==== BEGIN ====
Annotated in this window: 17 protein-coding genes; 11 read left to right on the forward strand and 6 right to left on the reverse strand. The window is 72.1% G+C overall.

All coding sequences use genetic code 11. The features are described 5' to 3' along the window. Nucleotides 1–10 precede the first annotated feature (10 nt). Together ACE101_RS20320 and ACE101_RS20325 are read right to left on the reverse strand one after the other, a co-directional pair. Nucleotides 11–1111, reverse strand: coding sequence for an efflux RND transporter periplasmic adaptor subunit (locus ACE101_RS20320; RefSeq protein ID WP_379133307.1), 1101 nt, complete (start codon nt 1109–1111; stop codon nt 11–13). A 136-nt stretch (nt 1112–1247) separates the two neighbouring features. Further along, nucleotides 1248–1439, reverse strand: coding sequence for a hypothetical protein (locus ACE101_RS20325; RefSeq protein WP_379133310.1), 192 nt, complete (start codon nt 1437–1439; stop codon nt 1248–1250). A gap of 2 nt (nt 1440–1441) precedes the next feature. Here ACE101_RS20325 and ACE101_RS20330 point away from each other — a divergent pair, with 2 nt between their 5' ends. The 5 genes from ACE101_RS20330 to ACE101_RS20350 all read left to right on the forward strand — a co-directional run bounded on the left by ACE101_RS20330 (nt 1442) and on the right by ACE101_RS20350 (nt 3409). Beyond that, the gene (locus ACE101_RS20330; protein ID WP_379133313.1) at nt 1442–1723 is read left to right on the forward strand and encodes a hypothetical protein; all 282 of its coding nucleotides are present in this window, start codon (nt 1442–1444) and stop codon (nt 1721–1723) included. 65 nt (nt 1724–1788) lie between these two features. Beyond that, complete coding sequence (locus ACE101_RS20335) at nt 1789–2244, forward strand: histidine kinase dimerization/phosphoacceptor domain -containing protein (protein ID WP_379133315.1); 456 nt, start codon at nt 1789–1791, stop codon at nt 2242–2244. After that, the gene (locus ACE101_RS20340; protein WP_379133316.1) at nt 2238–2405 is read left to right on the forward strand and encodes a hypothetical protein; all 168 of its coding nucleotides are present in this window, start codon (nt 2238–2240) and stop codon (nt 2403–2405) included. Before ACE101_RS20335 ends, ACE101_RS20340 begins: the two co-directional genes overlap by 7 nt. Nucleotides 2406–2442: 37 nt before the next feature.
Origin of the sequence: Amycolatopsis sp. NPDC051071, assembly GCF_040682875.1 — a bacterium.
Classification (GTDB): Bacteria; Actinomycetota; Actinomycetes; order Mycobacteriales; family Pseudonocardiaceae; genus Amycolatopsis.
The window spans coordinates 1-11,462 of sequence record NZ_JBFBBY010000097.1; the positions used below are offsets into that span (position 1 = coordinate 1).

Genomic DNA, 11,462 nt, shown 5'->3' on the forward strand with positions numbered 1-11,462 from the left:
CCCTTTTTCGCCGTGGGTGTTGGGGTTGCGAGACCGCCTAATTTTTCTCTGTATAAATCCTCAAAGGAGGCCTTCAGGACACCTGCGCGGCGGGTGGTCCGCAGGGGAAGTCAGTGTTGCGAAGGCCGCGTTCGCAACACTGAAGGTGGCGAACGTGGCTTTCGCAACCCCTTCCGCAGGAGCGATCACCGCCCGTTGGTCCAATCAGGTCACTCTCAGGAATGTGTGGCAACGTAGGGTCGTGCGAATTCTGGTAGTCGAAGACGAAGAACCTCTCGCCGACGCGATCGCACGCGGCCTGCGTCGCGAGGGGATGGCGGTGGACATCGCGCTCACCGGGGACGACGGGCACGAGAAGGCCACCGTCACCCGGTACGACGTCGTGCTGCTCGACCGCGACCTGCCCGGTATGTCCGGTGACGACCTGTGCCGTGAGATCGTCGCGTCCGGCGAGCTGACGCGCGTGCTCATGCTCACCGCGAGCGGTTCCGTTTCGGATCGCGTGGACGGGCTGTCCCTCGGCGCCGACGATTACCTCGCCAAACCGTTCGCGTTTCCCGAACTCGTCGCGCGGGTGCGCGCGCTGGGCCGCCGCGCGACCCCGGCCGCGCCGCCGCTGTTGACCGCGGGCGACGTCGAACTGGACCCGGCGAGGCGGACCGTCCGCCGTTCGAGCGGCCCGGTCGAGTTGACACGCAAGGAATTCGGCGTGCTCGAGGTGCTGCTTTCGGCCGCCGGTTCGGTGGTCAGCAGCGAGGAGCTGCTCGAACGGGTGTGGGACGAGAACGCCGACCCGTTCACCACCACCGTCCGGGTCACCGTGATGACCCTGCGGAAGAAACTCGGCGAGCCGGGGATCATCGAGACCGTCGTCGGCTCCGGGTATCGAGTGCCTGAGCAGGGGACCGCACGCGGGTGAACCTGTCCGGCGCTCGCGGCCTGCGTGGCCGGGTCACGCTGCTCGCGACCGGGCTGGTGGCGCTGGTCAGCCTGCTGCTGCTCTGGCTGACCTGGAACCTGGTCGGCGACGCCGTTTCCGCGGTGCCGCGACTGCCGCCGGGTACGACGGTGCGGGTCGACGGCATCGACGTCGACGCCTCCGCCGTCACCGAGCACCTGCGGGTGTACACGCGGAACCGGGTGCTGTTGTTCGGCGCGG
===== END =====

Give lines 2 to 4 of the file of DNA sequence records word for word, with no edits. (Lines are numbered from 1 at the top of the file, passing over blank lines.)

All coding sequences use genetic code 11. The features are described 5' to 3' along the window. Nucleotides 1–10 precede the first annotated feature (10 nt). Together ACE101_RS20320 and ACE101_RS20325 are read right to left on the reverse strand one after the other, a co-directional pair. Nucleotides 11–1111, reverse strand: coding sequence for an efflux RND transporter periplasmic adaptor subunit (locus ACE101_RS20320; RefSeq protein ID WP_379133307.1), 1101 nt, complete (start codon nt 1109–1111; stop codon nt 11–13). A 136-nt stretch (nt 1112–1247) separates the two neighbouring features. Further along, nucleotides 1248–1439, reverse strand: coding sequence for a hypothetical protein (locus ACE101_RS20325; RefSeq protein WP_379133310.1), 192 nt, complete (start codon nt 1437–1439; stop codon nt 1248–1250). A gap of 2 nt (nt 1440–1441) precedes the next feature. Here ACE101_RS20325 and ACE101_RS20330 point away from each other — a divergent pair, with 2 nt between their 5' ends. The 5 genes from ACE101_RS20330 to ACE101_RS20350 all read left to right on the forward strand — a co-directional run bounded on the left by ACE101_RS20330 (nt 1442) and on the right by ACE101_RS20350 (nt 3409). Beyond that, the gene (locus ACE101_RS20330; protein ID WP_379133313.1) at nt 1442–1723 is read left to right on the forward strand and encodes a hypothetical protein; all 282 of its coding nucleotides are present in this window, start codon (nt 1442–1444) and stop codon (nt 1721–1723) included. 65 nt (nt 1724–1788) lie between these two features. Beyond that, complete coding sequence (locus ACE101_RS20335) at nt 1789–2244, forward strand: histidine kinase dimerization/phosphoacceptor domain -containing protein (protein ID WP_379133315.1); 456 nt, start codon at nt 1789–1791, stop codon at nt 2242–2244. After that, the gene (locus ACE101_RS20340; protein WP_379133316.1) at nt 2238–2405 is read left to right on the forward strand and encodes a hypothetical protein; all 168 of its coding nucleotides are present in this window, start codon (nt 2238–2240) and stop codon (nt 2403–2405) included. Before ACE101_RS20335 ends, ACE101_RS20340 begins: the two co-directional genes overlap by 7 nt. Nucleotides 2406–2442: 37 nt before the next feature.
Origin of the sequence: Amycolatopsis sp. NPDC051071, assembly GCF_040682875.1 — a bacterium.
Classification (GTDB): Bacteria; Actinomycetota; Actinomycetes; order Mycobacteriales; family Pseudonocardiaceae; genus Amycolatopsis.